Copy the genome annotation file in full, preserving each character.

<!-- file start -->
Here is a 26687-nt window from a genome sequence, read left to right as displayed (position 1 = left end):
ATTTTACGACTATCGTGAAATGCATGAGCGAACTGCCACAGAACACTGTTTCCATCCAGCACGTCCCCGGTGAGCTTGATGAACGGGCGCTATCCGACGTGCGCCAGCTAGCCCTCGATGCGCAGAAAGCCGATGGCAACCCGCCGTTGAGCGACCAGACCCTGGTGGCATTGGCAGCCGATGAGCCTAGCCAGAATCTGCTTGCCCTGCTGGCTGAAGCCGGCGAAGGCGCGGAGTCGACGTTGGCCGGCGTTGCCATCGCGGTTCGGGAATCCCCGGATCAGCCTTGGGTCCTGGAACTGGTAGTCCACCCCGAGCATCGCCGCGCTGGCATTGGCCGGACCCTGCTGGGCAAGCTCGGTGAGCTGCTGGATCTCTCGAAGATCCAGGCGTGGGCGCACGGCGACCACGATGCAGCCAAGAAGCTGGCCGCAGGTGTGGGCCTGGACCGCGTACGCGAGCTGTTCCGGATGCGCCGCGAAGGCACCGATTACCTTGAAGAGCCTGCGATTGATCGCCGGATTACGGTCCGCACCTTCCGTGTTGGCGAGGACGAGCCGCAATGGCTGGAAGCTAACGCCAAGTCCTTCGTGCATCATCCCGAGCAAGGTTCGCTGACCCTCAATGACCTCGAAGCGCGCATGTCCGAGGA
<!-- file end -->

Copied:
Here is a 26687-nt window from a genome sequence, read left to right as displayed (position 1 = left end):
ATTTTACGACTATCGTGAAATGCATGAGCGAACTGCCACAGAACACTGTTTCCATCCAGCACGTCCCCGGTGAGCTTGATGAACGGGCGCTATCCGACGTGCGCCAGCTAGCCCTCGATGCGCAGAAAGCCGATGGCAACCCGCCGTTGAGCGACCAGACCCTGGTGGCATTGGCAGCCGATGAGCCTAGCCAGAATCTGCTTGCCCTGCTGGCTGAAGCCGGCGAAGGCGCGGAGTCGACGTTGGCCGGCGTTGCCATCGCGGTTCGGGAATCCCCGGATCAGCCTTGGGTCCTGGAACTGGTAGTCCACCCCGAGCATCGCCGCGCTGGCATTGGCCGGACCCTGCTGGGCAAGCTCGGTGAGCTGCTGGATCTCTCGAAGATCCAGGCGTGGGCGCACGGCGACCACGATGCAGCCAAGAAGCTGGCCGCAGGTGTGGGCCTGGACCGCGTACGCGAGCTGTTCCGGATGCGCCGCGAAGGCACCGATTACCTTGAAGAGCCTGCGATTGATCGCCGGATTACGGTCCGCACCTTCCGTGTTGGCGAGGACGAGCCGCAATGGCTGGAAGCTAACGCCAAGTCCTTCGTGCATCATCCCGAGCAAGGTTCGCTGACCCTCAATGACCTCGAAGCGCGCATGTCCGAGGA